Q. What is the use of ioctl(inode,file,cmd,arg) ApI ?
Most drivers need—in addition to the ability to read and write the device—the ability to perform various types of hardware control via the device driver. Most devices can perform operations beyond simple data transfers; user space must often be able to request, for example, that the device lock its door, eject its media, report error information, change a baud rate, or self destruct. These operations are usually supported via the ioctl method, which implements the system call by the same name.
int (*ioctl) (struct inode *inode, struct file *filp,
unsigned int cmd, unsigned long arg);
The inode and filp pointers are the values corresponding to the file descriptor fd passed on by the application and are the same parameters passed to the open method. The cmd argument is passed from the user unchanged, and the optional arg argument is passed in the form of an unsigned long, regardless of whether it was given by the user as an integer or a pointer. If the invoking program doesn't pass a third argument, the arg value received by the driver operation is undefined. Because type checking is disabled on the extra argument, the compiler can't warn you if an invalid argument is passed to ioctl, and any associated bug would be difficult to spot.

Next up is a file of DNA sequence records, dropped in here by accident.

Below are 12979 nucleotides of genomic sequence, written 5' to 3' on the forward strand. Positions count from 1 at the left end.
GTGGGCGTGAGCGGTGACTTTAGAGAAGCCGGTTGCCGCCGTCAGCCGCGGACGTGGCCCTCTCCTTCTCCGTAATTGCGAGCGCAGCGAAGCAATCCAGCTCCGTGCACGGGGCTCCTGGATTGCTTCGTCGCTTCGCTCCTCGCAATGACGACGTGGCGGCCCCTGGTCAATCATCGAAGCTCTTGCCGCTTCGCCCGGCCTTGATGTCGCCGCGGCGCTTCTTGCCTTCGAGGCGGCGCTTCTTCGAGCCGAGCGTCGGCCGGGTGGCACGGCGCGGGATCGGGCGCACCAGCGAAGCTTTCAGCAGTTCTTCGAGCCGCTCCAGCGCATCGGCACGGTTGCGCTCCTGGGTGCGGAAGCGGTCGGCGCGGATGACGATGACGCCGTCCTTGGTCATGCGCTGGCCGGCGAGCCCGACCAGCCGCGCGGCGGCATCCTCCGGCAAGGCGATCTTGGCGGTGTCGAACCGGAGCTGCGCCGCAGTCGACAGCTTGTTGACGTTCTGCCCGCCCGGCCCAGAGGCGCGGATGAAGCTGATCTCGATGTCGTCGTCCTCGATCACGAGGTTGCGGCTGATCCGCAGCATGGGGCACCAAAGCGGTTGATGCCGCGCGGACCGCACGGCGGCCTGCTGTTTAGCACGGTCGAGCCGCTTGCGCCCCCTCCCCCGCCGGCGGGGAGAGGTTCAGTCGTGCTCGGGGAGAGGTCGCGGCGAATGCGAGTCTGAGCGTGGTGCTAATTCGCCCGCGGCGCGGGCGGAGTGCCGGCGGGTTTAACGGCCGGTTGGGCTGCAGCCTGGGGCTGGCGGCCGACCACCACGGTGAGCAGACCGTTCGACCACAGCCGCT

Q. What is the use of file->private_data in a device driver structure ?
The open system call sets this pointer to NULL before calling the open method for the driver. You are free to make its own use of the field or to ignore it; you can use the field to point to allocated data, but then you must remember to free that memory in the release method before the file structure is destroyed by the kernel. private_data is a useful resource for preserving state information across system calls and is used by most of our sample modules.
private_data is exactly what it says. Data that's private to device driver. Application or library can use this field to communicate data that is very specific for the device driver.
Q. What is Major and Minor numbers in kernel programming?
Traditionally, the major number identifies the driver associated with the device. For example, /dev/null and /dev/zero are both managed by driver 1, whereas virtual consoles and serial terminals are managed by driver 4; similarly, both vcs1 and vcsa1 devices are managed by driver 7. Modern Linux kernels allow multiple drivers to share major numbers, but most devices that you will see are still organized on the one-major-one-driver principle.
The minor number is used by the kernel to determine exactly which device is being referred to. Depending on how your driver is written (as we will see below), you can either get a direct pointer to your device from the kernel, or you can use the minor number yourself as an index into a local array of devices. Either way, the kernel itself knows almost nothing about minor numbers beyond the fact that they refer to devices implemented by your driver.